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Some Things Change, Some Things Shouldn’t

I saved one item from the Toy House when we closed. One item that had endured the entire 67 years of our existence. One item that had served one single purpose, unchanging, for the store’s entire life. It was the metal box we used to hold our layaway cards. If you ever had a layaway at Toy House, your name was on a card in that box.

The cards changed over the years. We updated them with different logos. We went to duplicate paper when our printers changed. We added services to our layaway program. We even made a major point-of-sale software provider change the way their programming did layaway so that it matched our level of service.

The layaway program changed, but the box remained the same.

Any business that has been around ten or more years knows how drastically business can change. For most retailers, your product changes every year, sometimes several times a year. Your marketing changes as your market changes. Employees come and go. Customers come and go.

But change is scary. That is why we cling to the known. We hold onto what we remember. We defend the status quo. We use marketing that worked before even if it isn’t working now. We sell products long past their peak. We hold onto employees long past their usefulness.

The layaway box reminds me of one simple truth. When something you are doing is no longer productive, you need to change it. The box did its job quietly, efficiently, and unassuming. The layaway program, however, went through many changes to accommodate the needs of the customers.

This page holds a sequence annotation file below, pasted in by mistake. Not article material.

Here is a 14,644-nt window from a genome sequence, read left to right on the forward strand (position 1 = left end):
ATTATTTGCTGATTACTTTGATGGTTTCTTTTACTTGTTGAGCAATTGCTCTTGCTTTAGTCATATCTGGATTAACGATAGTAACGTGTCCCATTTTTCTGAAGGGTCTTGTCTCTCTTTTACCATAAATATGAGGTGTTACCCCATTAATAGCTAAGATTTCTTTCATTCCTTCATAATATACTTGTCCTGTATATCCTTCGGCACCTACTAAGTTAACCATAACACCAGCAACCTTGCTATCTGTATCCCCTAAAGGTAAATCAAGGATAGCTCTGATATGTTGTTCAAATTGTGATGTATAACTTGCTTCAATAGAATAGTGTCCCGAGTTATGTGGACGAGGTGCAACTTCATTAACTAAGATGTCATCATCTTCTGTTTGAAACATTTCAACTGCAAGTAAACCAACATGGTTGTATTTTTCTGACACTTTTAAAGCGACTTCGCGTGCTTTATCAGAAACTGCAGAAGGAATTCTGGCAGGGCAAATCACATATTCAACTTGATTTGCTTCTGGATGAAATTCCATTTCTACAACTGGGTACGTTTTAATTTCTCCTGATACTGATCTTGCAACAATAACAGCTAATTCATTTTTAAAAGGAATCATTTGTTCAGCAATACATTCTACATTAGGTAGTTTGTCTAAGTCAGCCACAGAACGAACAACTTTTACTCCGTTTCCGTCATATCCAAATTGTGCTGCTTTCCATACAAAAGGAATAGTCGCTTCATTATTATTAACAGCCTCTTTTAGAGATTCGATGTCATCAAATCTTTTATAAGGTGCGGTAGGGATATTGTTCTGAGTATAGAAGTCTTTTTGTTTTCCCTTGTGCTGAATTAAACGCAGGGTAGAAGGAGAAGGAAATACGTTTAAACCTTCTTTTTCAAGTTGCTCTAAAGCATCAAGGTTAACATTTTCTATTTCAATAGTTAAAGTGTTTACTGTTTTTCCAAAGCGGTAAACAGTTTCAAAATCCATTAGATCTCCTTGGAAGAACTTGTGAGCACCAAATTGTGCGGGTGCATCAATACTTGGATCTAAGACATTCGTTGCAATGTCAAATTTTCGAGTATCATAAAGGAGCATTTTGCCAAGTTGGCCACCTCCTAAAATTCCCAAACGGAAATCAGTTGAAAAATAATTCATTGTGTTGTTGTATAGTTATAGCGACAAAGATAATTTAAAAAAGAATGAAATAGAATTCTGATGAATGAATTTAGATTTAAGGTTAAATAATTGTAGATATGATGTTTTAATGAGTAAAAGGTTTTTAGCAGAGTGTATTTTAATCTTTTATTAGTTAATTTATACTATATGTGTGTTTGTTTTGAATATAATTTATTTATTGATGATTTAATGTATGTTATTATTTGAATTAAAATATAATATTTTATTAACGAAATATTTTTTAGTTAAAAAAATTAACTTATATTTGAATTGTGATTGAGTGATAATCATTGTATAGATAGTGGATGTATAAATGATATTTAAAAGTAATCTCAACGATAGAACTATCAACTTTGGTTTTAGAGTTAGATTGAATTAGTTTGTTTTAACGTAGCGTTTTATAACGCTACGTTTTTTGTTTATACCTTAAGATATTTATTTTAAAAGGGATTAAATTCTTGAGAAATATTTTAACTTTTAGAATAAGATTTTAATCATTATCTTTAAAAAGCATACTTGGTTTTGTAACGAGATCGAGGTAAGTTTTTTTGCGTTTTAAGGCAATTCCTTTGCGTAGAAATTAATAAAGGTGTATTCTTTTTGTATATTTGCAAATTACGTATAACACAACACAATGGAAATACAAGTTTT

Here is your summary of what should change in your store …

Never Change: Your Core Values, Putting Your Customer First

Don’t Change Now: Anything that is productive and efficient

Change Now: Everything else

Change doesn’t have to be major. Sometimes you just need a little tweak here or there to raise the productivity and efficiency of a program or policy or employee. Paint a wall. Try a new product line. Change the terms of a policy. Move a display or two. Upgrade the phone system. Reprint signs. Reword your phone message. Add a new training program.

Notice also that I didn’t say eliminate. Just like you, your customers like what is familiar and comfortable. Make your changes simple, customer-centric, and obviously better for everyone. It will still feel familiar and comfortable, only better and more productive. As credit cards became more common, our layaway program became less used. We tweaked it to fit the needs of those who still loved it, without getting rid of it entirely.

-Phil Wrzesinski
www.PhilsForum.com

PS The accompanying photo was taken in 1957 at the original store on First Street. That is my grandfather, Phil Conley, who founded Toy House. The layaway box is in the foreground and pretty full. Grandpa taught me a lot about Core Values and Putting Your Customer First.

PPS I don’t know what I am going to do with that box quite yet. I’m open to suggestions.

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